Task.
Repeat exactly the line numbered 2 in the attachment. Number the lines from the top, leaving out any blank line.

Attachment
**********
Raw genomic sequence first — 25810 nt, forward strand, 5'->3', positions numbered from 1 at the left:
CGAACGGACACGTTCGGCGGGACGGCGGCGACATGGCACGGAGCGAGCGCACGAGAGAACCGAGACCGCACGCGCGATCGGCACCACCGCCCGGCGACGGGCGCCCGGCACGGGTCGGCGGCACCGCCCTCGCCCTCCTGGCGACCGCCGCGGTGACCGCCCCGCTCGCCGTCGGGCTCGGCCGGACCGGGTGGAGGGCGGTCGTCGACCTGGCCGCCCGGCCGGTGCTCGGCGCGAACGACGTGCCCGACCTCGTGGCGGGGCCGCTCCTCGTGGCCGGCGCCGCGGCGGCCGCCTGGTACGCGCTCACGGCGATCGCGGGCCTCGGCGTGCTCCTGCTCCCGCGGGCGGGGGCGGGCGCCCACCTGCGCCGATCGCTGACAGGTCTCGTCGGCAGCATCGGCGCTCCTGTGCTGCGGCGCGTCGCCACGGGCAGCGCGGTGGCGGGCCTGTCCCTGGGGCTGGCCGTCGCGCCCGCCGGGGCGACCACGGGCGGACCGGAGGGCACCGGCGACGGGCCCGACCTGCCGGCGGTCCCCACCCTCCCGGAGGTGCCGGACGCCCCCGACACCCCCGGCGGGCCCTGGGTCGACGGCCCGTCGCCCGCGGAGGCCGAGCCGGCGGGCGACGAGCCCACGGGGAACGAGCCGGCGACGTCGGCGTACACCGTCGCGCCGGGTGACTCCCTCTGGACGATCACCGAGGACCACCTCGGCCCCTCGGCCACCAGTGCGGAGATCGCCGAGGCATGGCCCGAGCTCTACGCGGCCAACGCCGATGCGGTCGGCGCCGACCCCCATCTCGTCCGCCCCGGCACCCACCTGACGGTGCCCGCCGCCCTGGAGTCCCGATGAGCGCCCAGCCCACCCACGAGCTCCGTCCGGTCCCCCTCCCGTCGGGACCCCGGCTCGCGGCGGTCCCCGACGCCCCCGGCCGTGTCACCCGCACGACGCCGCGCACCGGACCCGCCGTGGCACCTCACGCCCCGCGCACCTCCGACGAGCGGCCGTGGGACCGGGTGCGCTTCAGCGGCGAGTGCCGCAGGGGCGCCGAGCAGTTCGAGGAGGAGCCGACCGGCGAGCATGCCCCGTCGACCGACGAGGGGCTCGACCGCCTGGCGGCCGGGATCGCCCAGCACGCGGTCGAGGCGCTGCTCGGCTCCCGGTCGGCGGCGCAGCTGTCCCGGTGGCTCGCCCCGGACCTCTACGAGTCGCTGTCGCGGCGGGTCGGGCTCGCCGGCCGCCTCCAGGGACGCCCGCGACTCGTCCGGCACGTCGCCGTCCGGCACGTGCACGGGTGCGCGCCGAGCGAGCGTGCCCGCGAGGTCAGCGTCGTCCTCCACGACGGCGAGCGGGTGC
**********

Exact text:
CGAACGGACACGTTCGGCGGGACGGCGGCGACATGGCACGGAGCGAGCGCACGAGAGAACCGAGACCGCACGCGCGATCGGCACCACCGCCCGGCGACGGGCGCCCGGCACGGGTCGGCGGCACCGCCCTCGCCCTCCTGGCGACCGCCGCGGTGACCGCCCCGCTCGCCGTCGGGCTCGGCCGGACCGGGTGGAGGGCGGTCGTCGACCTGGCCGCCCGGCCGGTGCTCGGCGCGAACGACGTGCCCGACCTCGTGGCGGGGCCGCTCCTCGTGGCCGGCGCCGCGGCGGCCGCCTGGTACGCGCTCACGGCGATCGCGGGCCTCGGCGTGCTCCTGCTCCCGCGGGCGGGGGCGGGCGCCCACCTGCGCCGATCGCTGACAGGTCTCGTCGGCAGCATCGGCGCTCCTGTGCTGCGGCGCGTCGCCACGGGCAGCGCGGTGGCGGGCCTGTCCCTGGGGCTGGCCGTCGCGCCCGCCGGGGCGACCACGGGCGGACCGGAGGGCACCGGCGACGGGCCCGACCTGCCGGCGGTCCCCACCCTCCCGGAGGTGCCGGACGCCCCCGACACCCCCGGCGGGCCCTGGGTCGACGGCCCGTCGCCCGCGGAGGCCGAGCCGGCGGGCGACGAGCCCACGGGGAACGAGCCGGCGACGTCGGCGTACACCGTCGCGCCGGGTGACTCCCTCTGGACGATCACCGAGGACCACCTCGGCCCCTCGGCCACCAGTGCGGAGATCGCCGAGGCATGGCCCGAGCTCTACGCGGCCAACGCCGATGCGGTCGGCGCCGACCCCCATCTCGTCCGCCCCGGCACCCACCTGACGGTGCCCGCCGCCCTGGAGTCCCGATGAGCGCCCAGCCCACCCACGAGCTCCGTCCGGTCCCCCTCCCGTCGGGACCCCGGCTCGCGGCGGTCCCCGACGCCCCCGGCCGTGTCACCCGCACGACGCCGCGCACCGGACCCGCCGTGGCACCTCACGCCCCGCGCACCTCCGACGAGCGGCCGTGGGACCGGGTGCGCTTCAGCGGCGAGTGCCGCAGGGGCGCCGAGCAGTTCGAGGAGGAGCCGACCGGCGAGCATGCCCCGTCGACCGACGAGGGGCTCGACCGCCTGGCGGCCGGGATCGCCCAGCACGCGGTCGAGGCGCTGCTCGGCTCCCGGTCGGCGGCGCAGCTGTCCCGGTGGCTCGCCCCGGACCTCTACGAGTCGCTGTCGCGGCGGGTCGGGCTCGCCGGCCGCCTCCAGGGACGCCCGCGACTCGTCCGGCACGTCGCCGTCCGGCACGTGCACGGGTGCGCGCCGAGCGAGCGTGCCCGCGAGGTCAGCGTCGTCCTCCACGACGGCGAGCGGGTGC